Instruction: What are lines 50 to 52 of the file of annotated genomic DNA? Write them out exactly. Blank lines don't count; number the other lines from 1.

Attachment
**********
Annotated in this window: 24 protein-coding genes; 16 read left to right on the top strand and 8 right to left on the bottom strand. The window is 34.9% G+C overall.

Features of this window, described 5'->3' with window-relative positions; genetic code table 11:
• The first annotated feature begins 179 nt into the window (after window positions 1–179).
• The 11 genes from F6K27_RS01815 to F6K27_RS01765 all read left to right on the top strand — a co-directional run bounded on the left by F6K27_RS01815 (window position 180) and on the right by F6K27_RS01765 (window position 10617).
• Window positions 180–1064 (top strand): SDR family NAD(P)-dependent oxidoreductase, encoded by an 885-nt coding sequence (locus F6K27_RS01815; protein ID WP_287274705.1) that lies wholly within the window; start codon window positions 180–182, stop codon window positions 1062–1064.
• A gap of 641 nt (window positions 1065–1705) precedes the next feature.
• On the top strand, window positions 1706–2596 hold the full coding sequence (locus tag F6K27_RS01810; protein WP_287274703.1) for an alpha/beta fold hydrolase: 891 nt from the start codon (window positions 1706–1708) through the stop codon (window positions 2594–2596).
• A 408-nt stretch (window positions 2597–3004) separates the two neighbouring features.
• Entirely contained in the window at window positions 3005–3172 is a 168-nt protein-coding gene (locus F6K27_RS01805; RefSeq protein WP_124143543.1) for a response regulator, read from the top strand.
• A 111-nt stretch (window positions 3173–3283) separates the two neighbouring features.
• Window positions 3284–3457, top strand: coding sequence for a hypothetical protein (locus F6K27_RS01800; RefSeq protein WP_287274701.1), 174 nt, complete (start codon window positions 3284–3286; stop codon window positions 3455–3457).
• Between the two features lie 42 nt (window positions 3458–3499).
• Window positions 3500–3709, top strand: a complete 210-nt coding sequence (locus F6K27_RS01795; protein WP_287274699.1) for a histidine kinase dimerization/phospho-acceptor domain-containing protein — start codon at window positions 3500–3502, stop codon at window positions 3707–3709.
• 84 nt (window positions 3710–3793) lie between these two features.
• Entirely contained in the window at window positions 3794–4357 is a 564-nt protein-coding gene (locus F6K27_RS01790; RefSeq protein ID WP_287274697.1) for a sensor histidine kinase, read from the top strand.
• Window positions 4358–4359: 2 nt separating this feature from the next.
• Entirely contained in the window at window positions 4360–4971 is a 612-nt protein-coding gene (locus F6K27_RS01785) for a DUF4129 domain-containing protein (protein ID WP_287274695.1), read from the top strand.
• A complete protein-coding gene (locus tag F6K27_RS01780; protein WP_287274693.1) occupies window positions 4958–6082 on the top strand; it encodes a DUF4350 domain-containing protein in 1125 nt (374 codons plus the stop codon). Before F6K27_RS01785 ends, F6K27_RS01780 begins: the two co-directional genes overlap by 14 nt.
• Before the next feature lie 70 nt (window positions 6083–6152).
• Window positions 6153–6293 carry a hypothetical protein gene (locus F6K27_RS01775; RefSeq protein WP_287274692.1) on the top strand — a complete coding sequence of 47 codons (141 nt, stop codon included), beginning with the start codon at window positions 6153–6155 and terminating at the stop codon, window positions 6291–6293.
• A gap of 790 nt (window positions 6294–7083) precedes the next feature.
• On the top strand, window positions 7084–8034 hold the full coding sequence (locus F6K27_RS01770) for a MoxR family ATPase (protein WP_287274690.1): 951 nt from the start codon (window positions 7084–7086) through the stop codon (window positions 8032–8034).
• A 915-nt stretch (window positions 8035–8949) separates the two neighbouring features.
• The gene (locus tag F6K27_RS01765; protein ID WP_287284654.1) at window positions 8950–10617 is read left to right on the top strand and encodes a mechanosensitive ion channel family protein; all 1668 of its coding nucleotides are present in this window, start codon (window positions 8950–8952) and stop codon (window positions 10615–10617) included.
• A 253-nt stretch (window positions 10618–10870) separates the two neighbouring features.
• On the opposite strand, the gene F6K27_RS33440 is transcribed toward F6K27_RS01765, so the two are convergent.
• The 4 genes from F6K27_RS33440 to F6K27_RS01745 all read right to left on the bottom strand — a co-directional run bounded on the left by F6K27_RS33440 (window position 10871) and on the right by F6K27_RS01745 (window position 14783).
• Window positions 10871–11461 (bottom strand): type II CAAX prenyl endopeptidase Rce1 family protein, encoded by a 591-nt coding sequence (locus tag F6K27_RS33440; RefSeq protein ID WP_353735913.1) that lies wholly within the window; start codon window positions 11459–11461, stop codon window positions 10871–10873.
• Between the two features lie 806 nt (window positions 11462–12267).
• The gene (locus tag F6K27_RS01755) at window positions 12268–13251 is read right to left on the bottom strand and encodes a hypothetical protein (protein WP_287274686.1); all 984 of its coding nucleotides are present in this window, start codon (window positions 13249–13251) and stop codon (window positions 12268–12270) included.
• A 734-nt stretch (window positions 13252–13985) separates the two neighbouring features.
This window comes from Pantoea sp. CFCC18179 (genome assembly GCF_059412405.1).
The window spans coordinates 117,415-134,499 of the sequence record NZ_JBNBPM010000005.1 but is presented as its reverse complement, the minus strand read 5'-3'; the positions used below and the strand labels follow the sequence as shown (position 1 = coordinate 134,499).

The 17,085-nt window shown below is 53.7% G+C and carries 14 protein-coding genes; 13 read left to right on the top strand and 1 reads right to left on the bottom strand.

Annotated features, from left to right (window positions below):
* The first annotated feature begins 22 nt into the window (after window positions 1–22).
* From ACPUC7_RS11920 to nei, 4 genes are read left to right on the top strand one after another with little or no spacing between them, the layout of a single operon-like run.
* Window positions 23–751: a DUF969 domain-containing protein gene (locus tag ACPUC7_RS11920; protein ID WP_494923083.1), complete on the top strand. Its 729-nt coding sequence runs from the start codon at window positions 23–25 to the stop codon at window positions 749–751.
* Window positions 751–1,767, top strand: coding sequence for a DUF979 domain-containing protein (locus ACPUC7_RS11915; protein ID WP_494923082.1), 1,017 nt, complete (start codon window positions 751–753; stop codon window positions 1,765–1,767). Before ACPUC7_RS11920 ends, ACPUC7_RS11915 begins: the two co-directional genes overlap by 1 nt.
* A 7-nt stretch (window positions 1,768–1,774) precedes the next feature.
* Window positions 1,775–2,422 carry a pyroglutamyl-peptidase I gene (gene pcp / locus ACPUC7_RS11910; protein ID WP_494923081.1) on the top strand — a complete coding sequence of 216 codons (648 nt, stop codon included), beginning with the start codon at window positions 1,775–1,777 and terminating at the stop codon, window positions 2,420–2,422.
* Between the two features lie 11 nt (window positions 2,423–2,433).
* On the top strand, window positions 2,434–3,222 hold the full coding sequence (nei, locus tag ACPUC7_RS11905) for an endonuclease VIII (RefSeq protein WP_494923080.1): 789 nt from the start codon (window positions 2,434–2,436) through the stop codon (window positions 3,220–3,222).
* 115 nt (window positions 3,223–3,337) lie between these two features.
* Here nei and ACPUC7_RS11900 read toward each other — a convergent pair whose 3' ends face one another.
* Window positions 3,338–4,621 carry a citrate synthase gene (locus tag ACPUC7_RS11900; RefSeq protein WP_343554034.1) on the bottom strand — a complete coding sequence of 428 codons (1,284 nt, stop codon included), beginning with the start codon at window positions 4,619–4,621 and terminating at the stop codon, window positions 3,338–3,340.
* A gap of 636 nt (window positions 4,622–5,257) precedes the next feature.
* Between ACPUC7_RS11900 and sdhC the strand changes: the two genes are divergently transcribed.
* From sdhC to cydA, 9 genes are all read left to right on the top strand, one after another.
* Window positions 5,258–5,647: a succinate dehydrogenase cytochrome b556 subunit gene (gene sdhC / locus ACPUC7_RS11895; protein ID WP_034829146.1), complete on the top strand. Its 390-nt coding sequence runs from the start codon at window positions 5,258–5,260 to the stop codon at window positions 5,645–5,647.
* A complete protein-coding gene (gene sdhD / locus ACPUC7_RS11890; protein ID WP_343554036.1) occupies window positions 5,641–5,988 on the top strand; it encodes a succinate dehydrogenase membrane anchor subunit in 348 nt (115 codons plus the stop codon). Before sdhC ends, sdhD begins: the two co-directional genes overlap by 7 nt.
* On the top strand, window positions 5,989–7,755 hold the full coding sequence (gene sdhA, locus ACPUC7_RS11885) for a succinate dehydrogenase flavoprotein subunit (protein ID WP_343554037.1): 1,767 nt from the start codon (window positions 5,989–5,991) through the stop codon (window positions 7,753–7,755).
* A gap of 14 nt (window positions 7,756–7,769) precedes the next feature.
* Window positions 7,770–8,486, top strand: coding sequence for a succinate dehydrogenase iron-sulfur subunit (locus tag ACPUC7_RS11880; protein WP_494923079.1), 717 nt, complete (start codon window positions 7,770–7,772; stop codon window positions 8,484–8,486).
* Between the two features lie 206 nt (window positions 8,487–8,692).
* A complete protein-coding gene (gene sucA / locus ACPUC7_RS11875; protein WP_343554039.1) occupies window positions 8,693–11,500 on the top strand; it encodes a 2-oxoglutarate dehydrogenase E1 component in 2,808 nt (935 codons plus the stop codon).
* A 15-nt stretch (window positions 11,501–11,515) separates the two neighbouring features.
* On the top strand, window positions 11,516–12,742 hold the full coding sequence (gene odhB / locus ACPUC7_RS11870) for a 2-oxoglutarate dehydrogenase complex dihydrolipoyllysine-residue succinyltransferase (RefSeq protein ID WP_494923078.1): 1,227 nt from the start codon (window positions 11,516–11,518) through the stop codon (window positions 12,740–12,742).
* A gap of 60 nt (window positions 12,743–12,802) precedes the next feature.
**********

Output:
* Window positions 5,258–5,647: a succinate dehydrogenase cytochrome b556 subunit gene (gene sdhC / locus ACPUC7_RS11895; protein ID WP_034829146.1), complete on the top strand. Its 390-nt coding sequence runs from the start codon at window positions 5,258–5,260 to the stop codon at window positions 5,645–5,647.
* A complete protein-coding gene (gene sdhD / locus ACPUC7_RS11890; protein ID WP_343554036.1) occupies window positions 5,641–5,988 on the top strand; it encodes a succinate dehydrogenase membrane anchor subunit in 348 nt (115 codons plus the stop codon). Before sdhC ends, sdhD begins: the two co-directional genes overlap by 7 nt.
* On the top strand, window positions 5,989–7,755 hold the full coding sequence (gene sdhA, locus ACPUC7_RS11885) for a succinate dehydrogenase flavoprotein subunit (protein ID WP_343554037.1): 1,767 nt from the start codon (window positions 5,989–5,991) through the stop codon (window positions 7,753–7,755).